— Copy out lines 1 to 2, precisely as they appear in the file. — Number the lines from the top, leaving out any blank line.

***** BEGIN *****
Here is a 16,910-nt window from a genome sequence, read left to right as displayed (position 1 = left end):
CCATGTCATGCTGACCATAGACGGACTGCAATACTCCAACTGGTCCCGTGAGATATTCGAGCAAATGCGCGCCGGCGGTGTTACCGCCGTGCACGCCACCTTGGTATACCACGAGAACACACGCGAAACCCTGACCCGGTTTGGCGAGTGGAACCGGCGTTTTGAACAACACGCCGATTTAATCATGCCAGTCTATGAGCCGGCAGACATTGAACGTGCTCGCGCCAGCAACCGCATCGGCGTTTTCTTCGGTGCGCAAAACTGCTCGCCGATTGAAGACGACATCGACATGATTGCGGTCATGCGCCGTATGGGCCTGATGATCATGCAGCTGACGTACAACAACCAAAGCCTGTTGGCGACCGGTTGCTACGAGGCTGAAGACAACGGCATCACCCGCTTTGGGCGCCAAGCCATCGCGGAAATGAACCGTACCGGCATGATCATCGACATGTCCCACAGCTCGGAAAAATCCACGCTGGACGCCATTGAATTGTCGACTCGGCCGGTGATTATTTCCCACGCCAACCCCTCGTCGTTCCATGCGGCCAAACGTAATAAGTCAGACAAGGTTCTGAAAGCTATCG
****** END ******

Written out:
Here is a 16,910-nt window from a genome sequence, read left to right as displayed (position 1 = left end):
CCATGTCATGCTGACCATAGACGGACTGCAATACTCCAACTGGTCCCGTGAGATATTCGAGCAAATGCGCGCCGGCGGTGTTACCGCCGTGCACGCCACCTTGGTATACCACGAGAACACACGCGAAACCCTGACCCGGTTTGGCGAGTGGAACCGGCGTTTTGAACAACACGCCGATTTAATCATGCCAGTCTATGAGCCGGCAGACATTGAACGTGCTCGCGCCAGCAACCGCATCGGCGTTTTCTTCGGTGCGCAAAACTGCTCGCCGATTGAAGACGACATCGACATGATTGCGGTCATGCGCCGTATGGGCCTGATGATCATGCAGCTGACGTACAACAACCAAAGCCTGTTGGCGACCGGTTGCTACGAGGCTGAAGACAACGGCATCACCCGCTTTGGGCGCCAAGCCATCGCGGAAATGAACCGTACCGGCATGATCATCGACATGTCCCACAGCTCGGAAAAATCCACGCTGGACGCCATTGAATTGTCGACTCGGCCGGTGATTATTTCCCACGCCAACCCCTCGTCGTTCCATGCGGCCAAACGTAATAAGTCAGACAAGGTTCTGAAAGCTATCG